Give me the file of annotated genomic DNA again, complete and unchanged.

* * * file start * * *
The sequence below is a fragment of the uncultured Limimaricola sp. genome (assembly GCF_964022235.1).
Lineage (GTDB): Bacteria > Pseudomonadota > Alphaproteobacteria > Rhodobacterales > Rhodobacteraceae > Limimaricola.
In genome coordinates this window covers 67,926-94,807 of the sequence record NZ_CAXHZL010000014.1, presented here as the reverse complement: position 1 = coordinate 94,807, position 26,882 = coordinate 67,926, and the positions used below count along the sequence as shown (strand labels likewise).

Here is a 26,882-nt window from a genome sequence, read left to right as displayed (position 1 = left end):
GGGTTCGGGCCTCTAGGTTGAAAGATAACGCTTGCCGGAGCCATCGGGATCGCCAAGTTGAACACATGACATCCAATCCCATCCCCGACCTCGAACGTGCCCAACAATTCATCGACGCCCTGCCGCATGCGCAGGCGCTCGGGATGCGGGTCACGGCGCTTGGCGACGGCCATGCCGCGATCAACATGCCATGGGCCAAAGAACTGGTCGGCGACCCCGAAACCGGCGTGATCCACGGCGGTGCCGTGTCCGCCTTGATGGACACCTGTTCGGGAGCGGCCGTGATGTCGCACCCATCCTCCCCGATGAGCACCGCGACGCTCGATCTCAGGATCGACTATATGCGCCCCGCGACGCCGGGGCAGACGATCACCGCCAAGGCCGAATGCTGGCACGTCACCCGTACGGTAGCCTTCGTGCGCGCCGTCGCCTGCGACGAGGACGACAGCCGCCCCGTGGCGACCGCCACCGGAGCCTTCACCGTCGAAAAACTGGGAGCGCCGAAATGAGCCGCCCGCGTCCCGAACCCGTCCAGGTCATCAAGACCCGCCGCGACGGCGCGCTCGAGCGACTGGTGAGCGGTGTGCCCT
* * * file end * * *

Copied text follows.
The sequence below is a fragment of the uncultured Limimaricola sp. genome (assembly GCF_964022235.1).
Lineage (GTDB): Bacteria > Pseudomonadota > Alphaproteobacteria > Rhodobacterales > Rhodobacteraceae > Limimaricola.
In genome coordinates this window covers 67,926-94,807 of the sequence record NZ_CAXHZL010000014.1, presented here as the reverse complement: position 1 = coordinate 94,807, position 26,882 = coordinate 67,926, and the positions used below count along the sequence as shown (strand labels likewise).

Here is a 26,882-nt window from a genome sequence, read left to right as displayed (position 1 = left end):
GGGTTCGGGCCTCTAGGTTGAAAGATAACGCTTGCCGGAGCCATCGGGATCGCCAAGTTGAACACATGACATCCAATCCCATCCCCGACCTCGAACGTGCCCAACAATTCATCGACGCCCTGCCGCATGCGCAGGCGCTCGGGATGCGGGTCACGGCGCTTGGCGACGGCCATGCCGCGATCAACATGCCATGGGCCAAAGAACTGGTCGGCGACCCCGAAACCGGCGTGATCCACGGCGGTGCCGTGTCCGCCTTGATGGACACCTGTTCGGGAGCGGCCGTGATGTCGCACCCATCCTCCCCGATGAGCACCGCGACGCTCGATCTCAGGATCGACTATATGCGCCCCGCGACGCCGGGGCAGACGATCACCGCCAAGGCCGAATGCTGGCACGTCACCCGTACGGTAGCCTTCGTGCGCGCCGTCGCCTGCGACGAGGACGACAGCCGCCCCGTGGCGACCGCCACCGGAGCCTTCACCGTCGAAAAACTGGGAGCGCCGAAATGAGCCGCCCGCGTCCCGAACCCGTCCAGGTCATCAAGACCCGCCGCGACGGCGCGCTCGAGCGACTGGTGAGCGGTGTGCCCT